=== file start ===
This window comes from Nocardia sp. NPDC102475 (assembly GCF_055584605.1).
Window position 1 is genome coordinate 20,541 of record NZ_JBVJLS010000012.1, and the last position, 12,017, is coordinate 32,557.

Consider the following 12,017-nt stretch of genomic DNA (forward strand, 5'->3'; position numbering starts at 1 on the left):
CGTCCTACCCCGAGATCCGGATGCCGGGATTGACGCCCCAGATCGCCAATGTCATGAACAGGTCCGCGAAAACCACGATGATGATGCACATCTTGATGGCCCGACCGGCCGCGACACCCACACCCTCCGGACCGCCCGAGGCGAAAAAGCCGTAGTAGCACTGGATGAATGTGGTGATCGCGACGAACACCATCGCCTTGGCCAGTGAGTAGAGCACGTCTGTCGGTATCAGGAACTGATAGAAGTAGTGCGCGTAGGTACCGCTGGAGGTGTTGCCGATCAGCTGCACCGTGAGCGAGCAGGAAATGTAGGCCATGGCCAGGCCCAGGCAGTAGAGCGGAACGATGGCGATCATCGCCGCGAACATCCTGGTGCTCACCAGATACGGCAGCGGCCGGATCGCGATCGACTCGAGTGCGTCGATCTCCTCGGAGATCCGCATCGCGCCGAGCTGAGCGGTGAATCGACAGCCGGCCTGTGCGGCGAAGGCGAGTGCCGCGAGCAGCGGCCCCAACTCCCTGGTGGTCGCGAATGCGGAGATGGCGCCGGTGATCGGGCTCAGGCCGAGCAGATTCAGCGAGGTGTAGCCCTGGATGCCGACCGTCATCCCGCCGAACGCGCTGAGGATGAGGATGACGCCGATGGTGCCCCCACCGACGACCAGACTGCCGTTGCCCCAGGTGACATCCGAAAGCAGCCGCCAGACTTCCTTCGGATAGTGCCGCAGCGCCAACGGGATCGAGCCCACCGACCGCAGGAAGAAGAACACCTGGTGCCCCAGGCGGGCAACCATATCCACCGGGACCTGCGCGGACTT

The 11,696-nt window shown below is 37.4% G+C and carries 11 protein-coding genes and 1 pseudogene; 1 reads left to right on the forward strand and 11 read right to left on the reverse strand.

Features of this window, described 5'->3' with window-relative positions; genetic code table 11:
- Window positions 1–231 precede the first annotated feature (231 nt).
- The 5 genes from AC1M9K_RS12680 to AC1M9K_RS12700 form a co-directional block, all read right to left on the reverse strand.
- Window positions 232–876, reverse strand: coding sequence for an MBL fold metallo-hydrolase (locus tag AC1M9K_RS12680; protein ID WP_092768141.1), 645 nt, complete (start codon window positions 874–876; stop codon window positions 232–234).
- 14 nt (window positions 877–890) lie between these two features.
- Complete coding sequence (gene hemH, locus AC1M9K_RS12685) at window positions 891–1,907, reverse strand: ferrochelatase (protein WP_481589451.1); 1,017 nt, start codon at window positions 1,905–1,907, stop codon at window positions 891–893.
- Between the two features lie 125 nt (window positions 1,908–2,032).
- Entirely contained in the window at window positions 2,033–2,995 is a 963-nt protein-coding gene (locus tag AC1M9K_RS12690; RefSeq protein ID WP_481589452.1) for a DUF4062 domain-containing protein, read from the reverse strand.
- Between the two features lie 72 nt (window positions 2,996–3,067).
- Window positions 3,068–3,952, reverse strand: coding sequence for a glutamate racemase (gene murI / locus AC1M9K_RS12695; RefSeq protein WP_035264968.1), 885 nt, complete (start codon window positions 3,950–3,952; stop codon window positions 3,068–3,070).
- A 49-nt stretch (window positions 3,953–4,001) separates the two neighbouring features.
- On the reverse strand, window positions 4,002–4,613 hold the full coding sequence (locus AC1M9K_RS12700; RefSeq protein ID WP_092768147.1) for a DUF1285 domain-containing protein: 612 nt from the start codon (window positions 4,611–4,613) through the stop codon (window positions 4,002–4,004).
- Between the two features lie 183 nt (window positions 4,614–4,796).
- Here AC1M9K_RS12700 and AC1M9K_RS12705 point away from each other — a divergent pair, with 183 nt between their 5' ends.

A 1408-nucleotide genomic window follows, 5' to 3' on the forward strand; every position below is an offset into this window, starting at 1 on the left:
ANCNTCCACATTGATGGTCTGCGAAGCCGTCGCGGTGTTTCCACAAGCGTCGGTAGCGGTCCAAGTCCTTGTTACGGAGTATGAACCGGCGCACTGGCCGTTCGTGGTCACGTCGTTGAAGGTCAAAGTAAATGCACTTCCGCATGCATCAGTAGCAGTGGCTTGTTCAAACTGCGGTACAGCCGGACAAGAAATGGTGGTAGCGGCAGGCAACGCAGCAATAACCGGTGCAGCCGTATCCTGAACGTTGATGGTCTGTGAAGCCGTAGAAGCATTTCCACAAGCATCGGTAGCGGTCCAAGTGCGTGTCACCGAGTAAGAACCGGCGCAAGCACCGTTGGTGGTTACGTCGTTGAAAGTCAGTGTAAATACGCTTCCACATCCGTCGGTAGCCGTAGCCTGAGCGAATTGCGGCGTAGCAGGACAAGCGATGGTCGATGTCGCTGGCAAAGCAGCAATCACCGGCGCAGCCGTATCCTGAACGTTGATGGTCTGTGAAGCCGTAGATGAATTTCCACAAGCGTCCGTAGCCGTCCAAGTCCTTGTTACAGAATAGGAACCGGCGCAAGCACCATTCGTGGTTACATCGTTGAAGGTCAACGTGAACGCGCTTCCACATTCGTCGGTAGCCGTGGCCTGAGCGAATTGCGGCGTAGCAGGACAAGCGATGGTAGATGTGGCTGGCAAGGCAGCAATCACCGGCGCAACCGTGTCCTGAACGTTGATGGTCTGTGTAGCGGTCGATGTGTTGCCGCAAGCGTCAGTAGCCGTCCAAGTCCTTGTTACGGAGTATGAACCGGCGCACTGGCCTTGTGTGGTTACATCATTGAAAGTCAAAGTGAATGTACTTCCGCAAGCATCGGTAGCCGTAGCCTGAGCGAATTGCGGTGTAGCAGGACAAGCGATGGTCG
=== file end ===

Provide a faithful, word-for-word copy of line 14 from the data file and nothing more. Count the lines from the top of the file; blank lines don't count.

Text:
- Between the two features lie 72 nt (window positions 2,996–3,067).